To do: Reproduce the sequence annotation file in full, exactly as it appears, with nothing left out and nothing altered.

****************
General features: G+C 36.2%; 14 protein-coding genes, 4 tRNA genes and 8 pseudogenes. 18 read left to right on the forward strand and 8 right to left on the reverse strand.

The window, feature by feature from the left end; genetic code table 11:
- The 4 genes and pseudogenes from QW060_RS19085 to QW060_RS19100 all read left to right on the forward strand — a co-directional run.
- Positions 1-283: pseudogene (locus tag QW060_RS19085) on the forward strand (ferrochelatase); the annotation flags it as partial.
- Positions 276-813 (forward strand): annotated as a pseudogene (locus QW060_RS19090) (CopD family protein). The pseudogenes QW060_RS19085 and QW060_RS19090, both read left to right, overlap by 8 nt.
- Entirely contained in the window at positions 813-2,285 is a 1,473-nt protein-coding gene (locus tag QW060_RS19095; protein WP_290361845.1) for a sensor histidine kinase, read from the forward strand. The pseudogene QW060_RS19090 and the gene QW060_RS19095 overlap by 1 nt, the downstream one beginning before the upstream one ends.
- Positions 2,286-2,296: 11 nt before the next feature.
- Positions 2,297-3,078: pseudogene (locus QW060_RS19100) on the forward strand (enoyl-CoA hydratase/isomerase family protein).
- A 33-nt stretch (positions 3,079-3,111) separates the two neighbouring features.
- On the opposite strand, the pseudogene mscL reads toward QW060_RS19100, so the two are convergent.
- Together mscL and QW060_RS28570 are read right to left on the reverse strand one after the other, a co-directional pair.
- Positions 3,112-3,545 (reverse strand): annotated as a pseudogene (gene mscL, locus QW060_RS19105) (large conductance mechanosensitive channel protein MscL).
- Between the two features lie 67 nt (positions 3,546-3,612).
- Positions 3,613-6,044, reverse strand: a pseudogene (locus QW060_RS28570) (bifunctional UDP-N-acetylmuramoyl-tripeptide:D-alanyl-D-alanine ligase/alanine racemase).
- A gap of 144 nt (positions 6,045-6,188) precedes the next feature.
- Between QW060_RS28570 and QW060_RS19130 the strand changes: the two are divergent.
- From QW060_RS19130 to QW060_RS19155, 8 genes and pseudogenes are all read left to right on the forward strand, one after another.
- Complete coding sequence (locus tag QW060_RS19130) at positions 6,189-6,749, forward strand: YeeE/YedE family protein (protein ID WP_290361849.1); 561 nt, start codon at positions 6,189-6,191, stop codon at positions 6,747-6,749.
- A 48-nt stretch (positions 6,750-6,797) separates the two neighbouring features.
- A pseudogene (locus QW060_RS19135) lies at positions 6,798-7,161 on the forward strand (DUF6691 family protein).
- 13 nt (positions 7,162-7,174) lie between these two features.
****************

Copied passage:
General features: G+C 36.2%; 14 protein-coding genes, 4 tRNA genes and 8 pseudogenes. 18 read left to right on the forward strand and 8 right to left on the reverse strand.

The window, feature by feature from the left end; genetic code table 11:
- The 4 genes and pseudogenes from QW060_RS19085 to QW060_RS19100 all read left to right on the forward strand — a co-directional run.
- Positions 1-283: pseudogene (locus tag QW060_RS19085) on the forward strand (ferrochelatase); the annotation flags it as partial.
- Positions 276-813 (forward strand): annotated as a pseudogene (locus QW060_RS19090) (CopD family protein). The pseudogenes QW060_RS19085 and QW060_RS19090, both read left to right, overlap by 8 nt.
- Entirely contained in the window at positions 813-2,285 is a 1,473-nt protein-coding gene (locus tag QW060_RS19095; protein WP_290361845.1) for a sensor histidine kinase, read from the forward strand. The pseudogene QW060_RS19090 and the gene QW060_RS19095 overlap by 1 nt, the downstream one beginning before the upstream one ends.
- Positions 2,286-2,296: 11 nt before the next feature.
- Positions 2,297-3,078: pseudogene (locus QW060_RS19100) on the forward strand (enoyl-CoA hydratase/isomerase family protein).
- A 33-nt stretch (positions 3,079-3,111) separates the two neighbouring features.
- On the opposite strand, the pseudogene mscL reads toward QW060_RS19100, so the two are convergent.
- Together mscL and QW060_RS28570 are read right to left on the reverse strand one after the other, a co-directional pair.
- Positions 3,112-3,545 (reverse strand): annotated as a pseudogene (gene mscL, locus QW060_RS19105) (large conductance mechanosensitive channel protein MscL).
- Between the two features lie 67 nt (positions 3,546-3,612).
- Positions 3,613-6,044, reverse strand: a pseudogene (locus QW060_RS28570) (bifunctional UDP-N-acetylmuramoyl-tripeptide:D-alanyl-D-alanine ligase/alanine racemase).
- A gap of 144 nt (positions 6,045-6,188) precedes the next feature.
- Between QW060_RS28570 and QW060_RS19130 the strand changes: the two are divergent.
- From QW060_RS19130 to QW060_RS19155, 8 genes and pseudogenes are all read left to right on the forward strand, one after another.
- Complete coding sequence (locus tag QW060_RS19130) at positions 6,189-6,749, forward strand: YeeE/YedE family protein (protein ID WP_290361849.1); 561 nt, start codon at positions 6,189-6,191, stop codon at positions 6,747-6,749.
- A 48-nt stretch (positions 6,750-6,797) separates the two neighbouring features.
- A pseudogene (locus QW060_RS19135) lies at positions 6,798-7,161 on the forward strand (DUF6691 family protein).
- 13 nt (positions 7,162-7,174) lie between these two features.